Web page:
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Sam Bradford Traded to Vikings
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vike daddy


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PostPosted: Wed Jan 04, 2017 9:29 pm    Post subject: Reply with quote

reading over the first 10 pages or so of this thread is pretty good. we need a semi load of crow for all the experts who assured us Bradford would be average, underwhelming, or in a hospital.

here's a good one:

Quote:
Sam Bradford is average and has been average his entire career when he plays. at this point, he's maxed out his potential.


as he sets an all time NFL record for completion percentage....

Wink
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Purplexing


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PostPosted: Thu Jan 05, 2017 12:38 am    Post subject: Reply with quote

Heimdallr wrote:
twslhs20 wrote:
vike daddy wrote:
Bradford took advantage of a scheme that called for him to throw the ball short most of the time by setting a new league record for completion percentage over the course of a season. The oft-injured Bradford also remained healthy all year despite playing behind a patchwork offensive line, which may help explain why Zimmer said on Tuesday that Bradford has earned the starting job as 2017 gets underway.

Zimmer: “I think Sam has played great, I think he’s earned the right to be the starting quarterback."

http://profootballtalk.nbcsports.com/2017/01/03/mike-zimmer-sam-bradford-earned-right-to-be-starter/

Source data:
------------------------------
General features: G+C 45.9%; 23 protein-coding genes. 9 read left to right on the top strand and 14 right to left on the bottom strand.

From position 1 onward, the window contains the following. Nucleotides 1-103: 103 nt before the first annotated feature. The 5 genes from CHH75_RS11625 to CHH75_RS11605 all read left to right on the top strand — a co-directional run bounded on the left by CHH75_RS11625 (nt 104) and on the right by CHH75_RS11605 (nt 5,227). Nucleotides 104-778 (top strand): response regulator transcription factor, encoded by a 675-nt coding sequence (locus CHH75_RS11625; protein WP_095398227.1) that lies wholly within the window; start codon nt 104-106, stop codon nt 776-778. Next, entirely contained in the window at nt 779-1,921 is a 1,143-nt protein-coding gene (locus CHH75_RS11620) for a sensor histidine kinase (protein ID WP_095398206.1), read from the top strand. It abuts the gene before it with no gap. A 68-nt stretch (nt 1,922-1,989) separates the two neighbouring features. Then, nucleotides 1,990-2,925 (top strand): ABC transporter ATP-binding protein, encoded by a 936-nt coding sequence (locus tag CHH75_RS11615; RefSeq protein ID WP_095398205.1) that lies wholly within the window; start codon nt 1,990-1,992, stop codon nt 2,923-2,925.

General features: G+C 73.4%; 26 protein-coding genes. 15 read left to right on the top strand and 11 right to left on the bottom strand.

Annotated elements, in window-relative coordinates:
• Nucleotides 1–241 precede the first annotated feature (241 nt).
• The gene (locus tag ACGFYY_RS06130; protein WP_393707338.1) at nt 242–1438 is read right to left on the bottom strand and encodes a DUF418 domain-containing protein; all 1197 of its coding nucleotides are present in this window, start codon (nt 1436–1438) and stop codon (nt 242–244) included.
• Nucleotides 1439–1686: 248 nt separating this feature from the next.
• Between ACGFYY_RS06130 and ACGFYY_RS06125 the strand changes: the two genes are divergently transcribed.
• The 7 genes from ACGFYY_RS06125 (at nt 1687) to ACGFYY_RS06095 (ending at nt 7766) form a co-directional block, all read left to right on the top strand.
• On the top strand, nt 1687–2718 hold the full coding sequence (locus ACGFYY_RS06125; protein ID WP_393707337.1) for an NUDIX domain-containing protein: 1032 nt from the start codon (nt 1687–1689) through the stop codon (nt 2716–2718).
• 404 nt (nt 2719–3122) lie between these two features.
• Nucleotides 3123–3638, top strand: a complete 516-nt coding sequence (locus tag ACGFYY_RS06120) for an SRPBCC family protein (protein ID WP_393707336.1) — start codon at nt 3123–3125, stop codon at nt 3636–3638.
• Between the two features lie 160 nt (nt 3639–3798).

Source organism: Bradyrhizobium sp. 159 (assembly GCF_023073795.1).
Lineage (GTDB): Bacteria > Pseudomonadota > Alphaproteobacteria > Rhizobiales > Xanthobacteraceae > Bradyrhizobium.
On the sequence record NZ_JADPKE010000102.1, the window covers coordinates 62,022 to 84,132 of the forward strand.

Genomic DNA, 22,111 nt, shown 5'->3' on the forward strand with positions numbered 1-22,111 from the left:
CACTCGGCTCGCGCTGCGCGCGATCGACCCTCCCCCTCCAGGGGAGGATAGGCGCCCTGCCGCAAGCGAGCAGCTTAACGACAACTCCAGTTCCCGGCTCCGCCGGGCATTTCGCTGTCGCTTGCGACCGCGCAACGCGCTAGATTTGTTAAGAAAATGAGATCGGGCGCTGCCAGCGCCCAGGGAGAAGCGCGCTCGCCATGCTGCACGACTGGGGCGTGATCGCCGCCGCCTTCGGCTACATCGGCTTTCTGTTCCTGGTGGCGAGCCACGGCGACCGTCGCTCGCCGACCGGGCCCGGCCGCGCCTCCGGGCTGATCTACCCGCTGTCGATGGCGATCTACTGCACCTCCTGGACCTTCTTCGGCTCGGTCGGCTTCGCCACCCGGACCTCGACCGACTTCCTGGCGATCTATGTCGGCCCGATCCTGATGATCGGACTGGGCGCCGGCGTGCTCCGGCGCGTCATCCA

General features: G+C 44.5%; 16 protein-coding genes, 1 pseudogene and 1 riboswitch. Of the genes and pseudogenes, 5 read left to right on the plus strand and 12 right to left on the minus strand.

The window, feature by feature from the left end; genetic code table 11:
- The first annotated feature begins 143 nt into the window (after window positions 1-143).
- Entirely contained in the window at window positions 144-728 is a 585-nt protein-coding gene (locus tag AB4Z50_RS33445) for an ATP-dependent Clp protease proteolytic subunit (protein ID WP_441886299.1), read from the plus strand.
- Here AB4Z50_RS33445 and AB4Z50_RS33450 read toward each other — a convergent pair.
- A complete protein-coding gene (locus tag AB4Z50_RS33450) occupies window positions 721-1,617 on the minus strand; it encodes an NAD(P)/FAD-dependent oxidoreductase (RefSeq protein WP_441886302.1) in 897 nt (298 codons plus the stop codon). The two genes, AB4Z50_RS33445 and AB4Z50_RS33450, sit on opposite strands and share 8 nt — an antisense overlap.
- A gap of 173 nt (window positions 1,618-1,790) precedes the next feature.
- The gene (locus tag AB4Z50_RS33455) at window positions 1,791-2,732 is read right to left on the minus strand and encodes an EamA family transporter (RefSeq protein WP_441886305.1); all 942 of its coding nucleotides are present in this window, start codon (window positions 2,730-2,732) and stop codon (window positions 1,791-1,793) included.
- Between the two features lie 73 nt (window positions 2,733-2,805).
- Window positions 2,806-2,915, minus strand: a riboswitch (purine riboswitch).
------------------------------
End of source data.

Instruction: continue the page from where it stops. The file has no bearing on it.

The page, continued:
aDOT was the lowest in the NFL

That is more of an indication of OL play than QB play.

Can't throw deep when you have 1.5 seconds to throw


I could look it up, but I won't. So, let me ask why aDOT is more relevant than QB rating or completion pctg or TD/ INT ratio?

The measures that Spielman will use to decide on what to offer Bradford for an extension (reasonably assuming he must do so to preserve good will with him, rather than take the risk of assuming that TB will fully recover and be able to play at a high level...) will likely include aDOT, but it will also include the other stats I mentioned.

@twsllhs20: Why focus on aDOT, unless you want to argue to favor TB over SB? IF so, how can you justify doing so at this particular point in time?
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Purplexing


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PostPosted: Thu Jan 05, 2017 12:44 am    Post subject: Reply with quote

I can't get this vid about a May date deadline to extend Bradford's contract to play on my computer.... any hints?

http://sports.yahoo.com/video/key-date-may-could-determine-145227747.html

Update: got it to work on the Yahoo home page by clicking buttons.

Correction and addendum;

The deadline is May 3 to pick up the 5th year option on Bridgewater's contract, not extend Bradford's contract. mea culpa. Embarassed